This time there had been many more improvements made, and now there were “Keep out, Private” signs on it – but it was still unlocked. We did use it this time, but I would have to say that if I ever do another trip out here to Flinders Island I think I would start not to count on using it again – pity.

As we came round the corner of Preservation Island we could see the beach in front of the shack and Sue said “Oh no, there are people there.” As we got a bit closer I called back and said “They're not people, they're kayakers.” A group of 5 with 2 doubles and a single sea kayak were just about to leave and look for a campsite round the eastern end of the island.

Approaching the beach on Preservation Island.

After a brief chat they left and we unpacked our gear – very pleased with the 3 ½ hours it had taken us from Swan Island. A great effort by an old man and a young girl. I hadn't been sure how easy or hard this crossing of Banks Strait was going to be and had a tentative plan for a rest day here if it had been hard, but it had never been easier.

Tuesday 25th

The tides were all wrong till after lunch and I had thought of only going to Thunder & Lightning Bay to camp tonight but when I looked out early in the morning there was a nice easterly breeze which would help a lot in overcoming the contrary current so I roused the Girl out and we got under way by 7.15am. We crossed over to the shoreline of Cape Barren Island and followed it along in and out of the boulders till we landed in Thunder & Lightning Bay 2 hours later – a leisurely paddle as I now intended to wait for low water before continuing on. The March Flies were pretty bad on all the sea grass that was washed up on the beach, but not quite as bad once away from the sea grass. We spent some time in locating the very excellent camp site there, as it had become a bit overgrown since I was last here back about 2005. This beach is where fresh water bubbles up out of the beach, and Sue filled one of her containers from it. It is excellent water.

Early morning.

The shoreline of Cape Barren Island.

Good fresh water.

We set off again at low water, not quite sure where we would camp tonight. In one of the bays a flock of seagulls were feeding upon a school of fish which were frothing up the surface of the water. The current would not be against us going up the side of Cape Barren Island but would be once we turned the corner and headed east along Franklin Sound between Cape Barren Island and Flinders Island. I was looking for a small cove just before we got to the settlement on Cape Barren Island, a lovely small beach where Elli and I had stopped for a break many years ago – Old Township Cove. We almost went past the narrow entrance with a rock in the middle. I'd never camped in here before but after a look around we decided it would be OK – rather than fight the current along to Ned's Point which was the next possibility. That is another excellent place to camp.

                                Old Township Cove, Cape Barren Island.

Things were looking pretty good by now. Sue's shoulder was good and I wasn't feeling too bad. We were now in sight of Trousers Point on Flinders Island which was one of the two main objectives of this trip. The other one was to visit the wreck of the Farsund.

A couple of happy paddlers.

I strung my tent fly up between the kayak and some trees on the edge of the beach – a lean-to. Some time in the middle of the night it thundered and rained and the sky was constantly lit with lightning – but briefly.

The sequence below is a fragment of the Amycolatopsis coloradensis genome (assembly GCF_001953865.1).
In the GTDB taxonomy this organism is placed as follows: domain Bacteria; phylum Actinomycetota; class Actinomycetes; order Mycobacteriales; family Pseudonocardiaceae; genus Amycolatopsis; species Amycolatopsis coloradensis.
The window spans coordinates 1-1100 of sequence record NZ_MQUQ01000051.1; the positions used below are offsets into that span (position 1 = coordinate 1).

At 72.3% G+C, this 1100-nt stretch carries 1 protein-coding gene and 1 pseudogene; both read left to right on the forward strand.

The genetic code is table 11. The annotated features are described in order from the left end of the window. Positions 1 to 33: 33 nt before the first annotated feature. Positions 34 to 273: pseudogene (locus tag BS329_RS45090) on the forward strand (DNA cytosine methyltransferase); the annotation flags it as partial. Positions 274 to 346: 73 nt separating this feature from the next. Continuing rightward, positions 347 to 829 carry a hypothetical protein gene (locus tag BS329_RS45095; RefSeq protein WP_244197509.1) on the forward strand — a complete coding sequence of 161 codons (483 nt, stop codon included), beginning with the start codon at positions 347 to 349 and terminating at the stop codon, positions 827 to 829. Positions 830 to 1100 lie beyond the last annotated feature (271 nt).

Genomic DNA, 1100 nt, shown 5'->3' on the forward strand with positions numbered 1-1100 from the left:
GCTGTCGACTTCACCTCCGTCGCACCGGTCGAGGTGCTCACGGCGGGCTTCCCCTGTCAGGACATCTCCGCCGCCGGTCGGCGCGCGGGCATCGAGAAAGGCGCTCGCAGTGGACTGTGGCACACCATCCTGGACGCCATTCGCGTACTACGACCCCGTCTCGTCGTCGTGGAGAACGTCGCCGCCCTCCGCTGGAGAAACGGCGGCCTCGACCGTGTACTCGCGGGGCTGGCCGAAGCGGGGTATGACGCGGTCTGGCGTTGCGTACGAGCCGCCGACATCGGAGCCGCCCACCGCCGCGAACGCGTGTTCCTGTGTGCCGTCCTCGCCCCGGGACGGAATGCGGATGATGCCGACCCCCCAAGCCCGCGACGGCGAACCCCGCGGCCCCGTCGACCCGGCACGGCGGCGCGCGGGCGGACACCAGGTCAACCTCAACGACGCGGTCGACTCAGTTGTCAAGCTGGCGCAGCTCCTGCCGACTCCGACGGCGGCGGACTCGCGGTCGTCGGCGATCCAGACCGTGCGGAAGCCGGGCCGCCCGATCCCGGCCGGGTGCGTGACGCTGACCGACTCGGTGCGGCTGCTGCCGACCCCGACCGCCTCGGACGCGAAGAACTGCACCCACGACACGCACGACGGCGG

Wednesday 26th

Well!!!! One not so happy paddler this morning. A good westerly wind had sprung up overnight, and there was actually a “strong wind warning” for Franklin Sound. Sue had camped up on top of the small cliff while I was down on the beach. She could look out over the Sound and see big breakers along the shore, and partly across the entrance to the cove.

I rarely hear a strong wind warning these days without a smile and thinking of Kamikaze. This was the nick-name of a young lady school teacher who belonged to the club some years ago. We were paddling near Schouten Island and there was a fishing boat anchored sheltering from the strong wind. Kamikaze paddled very close to the boat and a very irate skipper came out of the deckhouse and said “Don't you know there is a strong wind warning?” She looked up at him with a sweet smile and said “We laugh at strong wind warnings.” That almost became a motto of the club.

But at 8.10am Sue followed me out as we punched into a few breakers till out away from the shoreline where it was more settled – so much so that it wasn't very long before we both had sails up. Then I saw the Girl holding the paddle with one hand while she took some photographs. To do that with the sail up definitely shows a bit of confidence.

Running east through Franklin Sound.

The plan only had us going to Ned's Point today, but with this wind and the current with us we had one of the best days and went across to Anderson Island and then along the shore of Flinders Island to Dog Island and then to Great Dog Island. The wind was getting fairly strong by then and the seas quite lumpy and I thought it time to take my sail down before anything happened. The Girl had just been thinking the same thing and at that moment got a bigger gust which forced the sail cord out of the jam cleat – so we paddled along the lee side of the island to the end where we could look across to Vansittart Island. The channel was wild, and I mean wild. A sea of white caps and the tide would be running through at its maximum speed – New Zealand next stop if we tried to cross it. After a look ashore at the very decrepit buildings there for the mutton birders we back tracked along the shore till we found a very nice place to camp out of the wind. A small beach where the high tide would cover all of it, but a perfect site under the She Oaks for our tents – a tent fly in my case. I've always just used a tent fly to camp under for many many years when on my own.